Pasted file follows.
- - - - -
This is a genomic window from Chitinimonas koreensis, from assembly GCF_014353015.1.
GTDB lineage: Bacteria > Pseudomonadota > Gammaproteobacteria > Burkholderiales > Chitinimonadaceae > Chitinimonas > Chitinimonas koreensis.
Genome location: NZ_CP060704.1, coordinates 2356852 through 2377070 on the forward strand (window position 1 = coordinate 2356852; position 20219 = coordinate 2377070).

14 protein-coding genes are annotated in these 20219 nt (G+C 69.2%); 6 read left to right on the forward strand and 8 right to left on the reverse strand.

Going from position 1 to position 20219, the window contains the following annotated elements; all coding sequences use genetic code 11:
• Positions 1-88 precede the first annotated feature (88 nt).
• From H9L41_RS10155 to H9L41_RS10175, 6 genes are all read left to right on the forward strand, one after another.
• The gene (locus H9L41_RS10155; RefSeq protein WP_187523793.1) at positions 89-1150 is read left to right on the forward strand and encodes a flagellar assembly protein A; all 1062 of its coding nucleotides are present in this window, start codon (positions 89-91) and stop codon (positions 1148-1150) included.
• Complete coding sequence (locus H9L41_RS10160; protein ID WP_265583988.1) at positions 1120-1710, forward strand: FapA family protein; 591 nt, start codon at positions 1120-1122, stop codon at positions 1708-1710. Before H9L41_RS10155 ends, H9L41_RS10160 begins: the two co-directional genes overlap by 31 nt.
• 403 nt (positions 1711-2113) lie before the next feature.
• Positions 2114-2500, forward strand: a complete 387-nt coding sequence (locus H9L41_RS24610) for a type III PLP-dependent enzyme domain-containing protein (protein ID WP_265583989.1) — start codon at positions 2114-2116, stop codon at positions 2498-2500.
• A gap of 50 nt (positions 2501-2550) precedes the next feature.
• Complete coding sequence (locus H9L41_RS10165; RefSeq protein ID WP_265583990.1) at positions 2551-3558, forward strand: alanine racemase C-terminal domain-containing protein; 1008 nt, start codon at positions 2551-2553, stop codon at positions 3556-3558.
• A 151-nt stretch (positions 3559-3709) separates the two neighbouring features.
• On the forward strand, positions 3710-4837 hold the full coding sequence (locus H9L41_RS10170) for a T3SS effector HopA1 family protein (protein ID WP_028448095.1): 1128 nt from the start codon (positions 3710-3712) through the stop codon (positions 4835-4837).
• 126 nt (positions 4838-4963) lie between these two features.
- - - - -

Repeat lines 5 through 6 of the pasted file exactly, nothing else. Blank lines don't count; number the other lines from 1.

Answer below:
Going from position 1 to position 20219, the window contains the following annotated elements; all coding sequences use genetic code 11:
• Positions 1-88 precede the first annotated feature (88 nt).